From the very early days of the pandemic, it was clear that refugee communities were especially vulnerable to the virus. Living in crowded settlements, with often limited sanitation, meant that most refugees could not implement the trio of preventative measures – handwashing, social distancing and wearing masks – that were protecting people elsewhere in the world.

In March 2020, Unilever and the UK government’s Foreign, Commonwealth & Development Office (FCDO) created the Hygiene and Behaviour Change Coalition (HBCC) to help the most vulnerable communities around the world, including refugees, tackle Covid-19.

“Imagine living in a refugee camp where social distancing is impossible and having no way to wash your hands with soap” says Helena Dollimore, Senior Manager, Global Sustainability. “The HBCC set out to bring hygiene products, Covid-19 awareness and behaviour change, and hygiene infrastructure to a billion people in 37 low- and middle-income countries because we know that no one is safe until we are all safe.”

Reaching over 10 million refugees

The HBCC draws on the long history of hygiene programming by our brands Lifebuoy and Domestos, alongside other Unilever behaviour-change expertise, to stem the spread of Covid-19. Working with 21 INGOs and UN organisations including the UN Refugee Agency (UNHCR) and the International Rescue Committee (IRC), the public–private partnership aims to help up to 26 million refugees by communicating and implementing hygiene habits designed to limit the spread of the virus.

A year on, HBCC partners have reached over 10 million refugees and people living in Yemen, South Sudan, Somalia, Pakistan, Kenya, Jordan, India, DRC, Cameroon and Bangladesh who have been forcibly displaced. Over 30 million hygiene products have been donated by Unilever for distribution among refugee communities, including the largest donation that UNHCR has ever received from the private sector. Staff and volunteers have been trained on hygiene best practices, treatment facilities have been strengthened, and countless lives have been saved.

This success is in no small part thanks to the many refugee volunteers who were able to communicate the urgency and importance of changing hygiene behaviour and effect real change in the camps. Here are just a few of their stories.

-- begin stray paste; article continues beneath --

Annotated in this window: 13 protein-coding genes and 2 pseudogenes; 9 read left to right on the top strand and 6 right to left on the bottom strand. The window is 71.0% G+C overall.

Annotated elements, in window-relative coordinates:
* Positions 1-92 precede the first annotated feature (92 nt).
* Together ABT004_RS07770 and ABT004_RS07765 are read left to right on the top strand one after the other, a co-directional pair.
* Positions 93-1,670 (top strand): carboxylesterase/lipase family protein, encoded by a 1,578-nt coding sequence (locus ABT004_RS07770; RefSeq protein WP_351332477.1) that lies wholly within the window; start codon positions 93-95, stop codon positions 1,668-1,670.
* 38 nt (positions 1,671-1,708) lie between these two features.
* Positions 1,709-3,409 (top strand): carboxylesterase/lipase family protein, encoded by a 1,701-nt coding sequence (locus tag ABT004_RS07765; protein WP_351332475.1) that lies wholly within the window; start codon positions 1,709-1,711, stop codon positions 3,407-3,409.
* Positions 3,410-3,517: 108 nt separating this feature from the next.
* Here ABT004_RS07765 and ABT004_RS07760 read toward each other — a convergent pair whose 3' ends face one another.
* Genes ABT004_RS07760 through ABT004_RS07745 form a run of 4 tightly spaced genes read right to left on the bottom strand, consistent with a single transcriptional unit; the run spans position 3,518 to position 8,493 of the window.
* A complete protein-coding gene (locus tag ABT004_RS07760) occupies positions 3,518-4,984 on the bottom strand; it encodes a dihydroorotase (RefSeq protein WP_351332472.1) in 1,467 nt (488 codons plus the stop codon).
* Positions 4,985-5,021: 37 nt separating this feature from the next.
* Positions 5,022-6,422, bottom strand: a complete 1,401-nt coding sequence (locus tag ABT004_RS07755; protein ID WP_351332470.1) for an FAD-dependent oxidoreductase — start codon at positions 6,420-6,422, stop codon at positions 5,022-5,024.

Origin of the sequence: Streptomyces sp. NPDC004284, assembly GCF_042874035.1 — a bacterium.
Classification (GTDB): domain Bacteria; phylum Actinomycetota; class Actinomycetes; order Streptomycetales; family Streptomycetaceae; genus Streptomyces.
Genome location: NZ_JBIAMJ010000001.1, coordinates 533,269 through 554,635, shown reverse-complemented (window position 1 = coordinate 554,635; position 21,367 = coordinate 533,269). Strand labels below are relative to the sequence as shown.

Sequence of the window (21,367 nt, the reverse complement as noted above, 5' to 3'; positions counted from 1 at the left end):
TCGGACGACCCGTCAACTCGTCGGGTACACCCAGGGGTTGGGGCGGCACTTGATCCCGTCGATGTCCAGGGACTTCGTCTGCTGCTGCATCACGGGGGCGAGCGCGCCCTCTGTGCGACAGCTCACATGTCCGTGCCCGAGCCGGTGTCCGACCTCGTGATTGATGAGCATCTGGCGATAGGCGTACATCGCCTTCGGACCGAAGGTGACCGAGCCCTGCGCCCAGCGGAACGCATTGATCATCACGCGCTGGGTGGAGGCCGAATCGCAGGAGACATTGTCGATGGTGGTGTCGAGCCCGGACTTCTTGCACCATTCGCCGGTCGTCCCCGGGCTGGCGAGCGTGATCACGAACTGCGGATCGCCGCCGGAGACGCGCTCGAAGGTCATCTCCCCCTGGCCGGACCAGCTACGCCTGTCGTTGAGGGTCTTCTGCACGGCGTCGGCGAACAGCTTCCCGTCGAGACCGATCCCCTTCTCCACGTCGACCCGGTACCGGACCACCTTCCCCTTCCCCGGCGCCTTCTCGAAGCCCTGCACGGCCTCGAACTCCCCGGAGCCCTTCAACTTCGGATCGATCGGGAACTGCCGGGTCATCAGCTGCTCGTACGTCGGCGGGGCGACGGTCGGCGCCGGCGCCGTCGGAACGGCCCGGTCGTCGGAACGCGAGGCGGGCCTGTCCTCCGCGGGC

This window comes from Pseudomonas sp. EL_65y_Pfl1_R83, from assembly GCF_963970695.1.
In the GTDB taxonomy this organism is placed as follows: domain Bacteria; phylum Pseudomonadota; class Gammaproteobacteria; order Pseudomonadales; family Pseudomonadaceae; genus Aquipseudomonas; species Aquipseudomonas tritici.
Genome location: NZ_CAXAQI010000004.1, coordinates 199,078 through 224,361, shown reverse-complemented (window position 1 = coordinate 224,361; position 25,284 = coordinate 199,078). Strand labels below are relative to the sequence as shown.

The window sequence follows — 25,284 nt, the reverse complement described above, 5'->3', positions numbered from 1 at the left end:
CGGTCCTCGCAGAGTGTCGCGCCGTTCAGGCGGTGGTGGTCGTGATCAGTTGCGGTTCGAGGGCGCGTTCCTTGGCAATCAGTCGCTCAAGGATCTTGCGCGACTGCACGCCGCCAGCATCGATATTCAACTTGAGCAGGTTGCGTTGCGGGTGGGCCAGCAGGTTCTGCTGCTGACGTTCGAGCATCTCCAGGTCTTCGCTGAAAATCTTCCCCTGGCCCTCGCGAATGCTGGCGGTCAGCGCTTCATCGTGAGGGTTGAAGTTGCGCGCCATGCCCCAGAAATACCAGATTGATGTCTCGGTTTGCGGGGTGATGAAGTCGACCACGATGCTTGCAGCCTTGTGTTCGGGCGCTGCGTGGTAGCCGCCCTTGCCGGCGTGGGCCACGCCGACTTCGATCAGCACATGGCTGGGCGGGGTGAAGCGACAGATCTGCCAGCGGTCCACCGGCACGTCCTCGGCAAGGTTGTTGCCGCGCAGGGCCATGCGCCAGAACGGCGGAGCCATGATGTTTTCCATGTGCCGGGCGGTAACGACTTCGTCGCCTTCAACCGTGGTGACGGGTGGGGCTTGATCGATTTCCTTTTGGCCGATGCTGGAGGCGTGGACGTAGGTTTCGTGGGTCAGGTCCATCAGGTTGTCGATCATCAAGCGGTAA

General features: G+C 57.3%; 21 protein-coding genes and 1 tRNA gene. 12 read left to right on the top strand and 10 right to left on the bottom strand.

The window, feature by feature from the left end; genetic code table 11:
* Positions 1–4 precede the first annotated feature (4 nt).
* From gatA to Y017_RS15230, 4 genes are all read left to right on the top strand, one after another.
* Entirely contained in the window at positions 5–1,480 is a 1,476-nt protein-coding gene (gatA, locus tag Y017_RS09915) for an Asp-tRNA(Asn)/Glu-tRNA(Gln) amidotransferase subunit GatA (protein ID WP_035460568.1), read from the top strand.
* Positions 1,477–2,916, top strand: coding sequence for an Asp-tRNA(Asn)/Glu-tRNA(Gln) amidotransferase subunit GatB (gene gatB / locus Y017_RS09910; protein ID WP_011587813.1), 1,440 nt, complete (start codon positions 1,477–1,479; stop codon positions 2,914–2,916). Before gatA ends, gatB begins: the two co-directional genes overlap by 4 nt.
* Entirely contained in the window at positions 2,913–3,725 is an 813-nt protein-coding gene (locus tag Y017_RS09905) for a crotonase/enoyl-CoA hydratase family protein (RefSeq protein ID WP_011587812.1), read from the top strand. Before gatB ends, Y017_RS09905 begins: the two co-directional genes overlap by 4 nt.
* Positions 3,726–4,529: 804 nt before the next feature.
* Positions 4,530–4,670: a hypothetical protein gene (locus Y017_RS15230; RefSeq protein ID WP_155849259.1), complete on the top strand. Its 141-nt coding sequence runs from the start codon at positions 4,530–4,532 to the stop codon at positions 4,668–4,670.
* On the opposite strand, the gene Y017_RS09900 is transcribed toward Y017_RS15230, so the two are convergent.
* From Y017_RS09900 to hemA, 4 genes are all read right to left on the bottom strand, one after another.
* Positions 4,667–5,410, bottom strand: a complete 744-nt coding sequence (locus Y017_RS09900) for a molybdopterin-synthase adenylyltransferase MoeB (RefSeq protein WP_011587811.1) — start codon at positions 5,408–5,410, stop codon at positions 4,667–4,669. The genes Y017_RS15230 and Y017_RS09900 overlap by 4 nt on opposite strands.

LEARN

Image of Amuna – a 31-year-old refugee volunteer from the Ajuong Thok refugee camp in Jamjang, South Sudan.

UNHCR

Amuna Philimon is a Community Volunteer who is assisting refugees with essential Covid-19 prevention education in South Sudan.

“When war broke out in my village, I fled the conflict from the South Kordofan region of Sudan, and crossed to South Sudan on 25 November 2011 to seek international protection,” she says. “I started volunteering with UNHCR in March 2018 as a community outreach volunteer (COV). A big part of my job is to help people access services. That could mean guiding people through the procedures when they lose important documents, ensuring they have access to free legal services, and facilitating their access to reinstate their ration cards for food assistance in case of loss.

Since 2020, my work has taken on new importance by ensuring that Covid-19 infection, prevention and control measures are maintained through effective handwashing practices with water and soap, as well as reinforcing and maintaining social and physical distancing. Being a community volunteer has allowed me to learn a lot, and to play a crucial role in the community. Through door-to-door visits, we identify vulnerable people – such as the elderly or persons with disabilities – and work closely with humanitarian organisations to ensure they have access to food, health, and psychosocial support and services.”

HEAL

Image of Thierry – a refugee volunteer from the Central African Republic

UNHCR

Thierry Angazika is a refugee from the Central African Republic and a trained hygiene community worker at the DRC’s Inke camp. He helps keep the camp’s facilities clean and shares important information about hygiene and how it can help prevent the spread of Covid-19.

“I wake up every day at 5am. I raise awareness on water and hygiene issues through door-to-door visits. I inspect water points to monitor how people wash their hands and check if the handwashing stations have enough water.

With the bicycle provided by UNHCR, I pedal through the camp and can refill the handwashing stations three to five times a day. I really love being a hygiene promoter because it is for my health and also the health of my brothers and sisters. Through this, I serve my community, my parents and my children because I begin good hygiene practices at home.”

SHINE

Image of Esatis – a refugee rap artist from the Central African Republic

UNHCR/Fabien Faivre

As part of Unilever’s HBCC programme, the UNHCR team in DRC helped Central African refugee rap artist Esatis Lebon record a song to highlight the importance of handwashing. Now ‘Be-Afrika’ – which means ‘Heart of Africa’ in Sango, the national language of the Central African Republic – is raising awareness about coronavirus and how to help stop both the spread of the virus itself and misinformation about it.

While some refugees and locals in the DRC express fears about the virus, there are others who do not believe that the virus exists or that it is something that should concern them. The song has now been released on local radio stations as a way to inform people about the virus and how to avoid contracting and/or spreading it.

“I wanted to use my skills and release a song which could easily draw the attention to refugees from the Central African Republic and Congo and, at the same time, promote Covid-19 prevention measures”, says Esatis. “I feel that it is my duty to be in solidarity with my compatriots and my host country.”

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